In Germany, acquiring your doctoral degree usually involves the following steps (in that order):
- You hand in your thesis.
- The examiners review your thesis.
- You defend your thesis and possibly take an oral exam (usually on the same day).
- You publish your thesis (or provide proof that you already did so).
- The diploma, certificate is prepared, signed, and given to you.
Step 3 usually is the big thing after which you are congratulated, celebrated, and get to wear the mortarboard, as there is hardly anything that can go wrong afterwards. Nonetheless, it is usually prominently made clear that only after step 5 you may call yourself Doktor (doctor) and you can get into big trouble otherwise. I am not asking about this.
However, in German, there is another prominent term for acquiring a doctoral degree or the process of doing so, namely promovieren or Promotion, respectively. I have some reason to believe that these terms refer to a slightly different thing, namely completing everything up to step 3:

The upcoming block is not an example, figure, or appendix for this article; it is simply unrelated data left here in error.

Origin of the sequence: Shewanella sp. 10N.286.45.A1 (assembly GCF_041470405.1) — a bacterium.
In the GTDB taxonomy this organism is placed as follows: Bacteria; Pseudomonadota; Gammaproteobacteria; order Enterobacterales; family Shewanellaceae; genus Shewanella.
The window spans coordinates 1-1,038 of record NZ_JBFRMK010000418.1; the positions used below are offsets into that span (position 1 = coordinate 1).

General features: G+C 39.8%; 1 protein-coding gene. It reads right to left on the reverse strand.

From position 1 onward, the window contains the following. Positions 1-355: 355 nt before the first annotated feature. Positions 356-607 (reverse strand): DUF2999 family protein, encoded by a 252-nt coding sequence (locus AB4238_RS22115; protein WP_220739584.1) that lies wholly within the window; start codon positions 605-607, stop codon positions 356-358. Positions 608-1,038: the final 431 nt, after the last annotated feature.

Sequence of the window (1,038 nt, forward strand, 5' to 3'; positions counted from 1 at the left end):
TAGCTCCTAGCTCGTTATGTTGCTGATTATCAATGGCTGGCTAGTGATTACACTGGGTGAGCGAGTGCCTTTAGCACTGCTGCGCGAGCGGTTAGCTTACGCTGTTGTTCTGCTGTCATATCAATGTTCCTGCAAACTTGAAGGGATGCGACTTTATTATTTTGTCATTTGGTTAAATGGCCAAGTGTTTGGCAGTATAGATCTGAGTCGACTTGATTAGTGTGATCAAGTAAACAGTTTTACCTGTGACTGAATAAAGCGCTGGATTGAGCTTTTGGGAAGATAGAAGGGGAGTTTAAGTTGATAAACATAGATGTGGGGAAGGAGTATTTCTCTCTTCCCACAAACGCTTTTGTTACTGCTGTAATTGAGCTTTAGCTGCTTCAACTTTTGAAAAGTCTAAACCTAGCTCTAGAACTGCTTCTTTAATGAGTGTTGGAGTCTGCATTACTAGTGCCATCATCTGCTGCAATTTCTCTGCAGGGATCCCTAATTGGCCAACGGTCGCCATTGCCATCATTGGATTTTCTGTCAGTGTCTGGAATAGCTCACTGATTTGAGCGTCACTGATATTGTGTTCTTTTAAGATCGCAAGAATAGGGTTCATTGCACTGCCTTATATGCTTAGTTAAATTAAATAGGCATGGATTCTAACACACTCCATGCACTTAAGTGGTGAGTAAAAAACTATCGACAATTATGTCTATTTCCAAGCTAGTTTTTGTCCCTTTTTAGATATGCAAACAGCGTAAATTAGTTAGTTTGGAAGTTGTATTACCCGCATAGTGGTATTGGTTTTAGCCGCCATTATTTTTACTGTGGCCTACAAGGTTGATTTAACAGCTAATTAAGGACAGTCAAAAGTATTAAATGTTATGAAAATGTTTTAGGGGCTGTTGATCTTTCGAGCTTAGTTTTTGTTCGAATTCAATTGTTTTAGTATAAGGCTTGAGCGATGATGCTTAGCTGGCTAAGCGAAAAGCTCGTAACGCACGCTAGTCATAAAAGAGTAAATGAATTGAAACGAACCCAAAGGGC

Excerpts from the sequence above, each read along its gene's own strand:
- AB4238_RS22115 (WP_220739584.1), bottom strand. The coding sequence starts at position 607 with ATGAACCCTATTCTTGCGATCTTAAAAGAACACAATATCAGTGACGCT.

Some people say this is the case.
When publishing your thesis (step 4) at my university, it is common or even required to write Tag der Promotion (day of “Promotion”) in the thesis with the day being the date of the defense (step 3).
However, apart from the above, I failed to find any evidence for this: Internet searches yield all sorts of unrelated stuff and dictionaries do not make such a fine distinction. Hence I am asking: When exactly can you call yourself promoviert in Germany? Be aware that I am looking for some information that goes beyond hearsay (I already have such).
For the search engines: Wann genau ist man promoviert?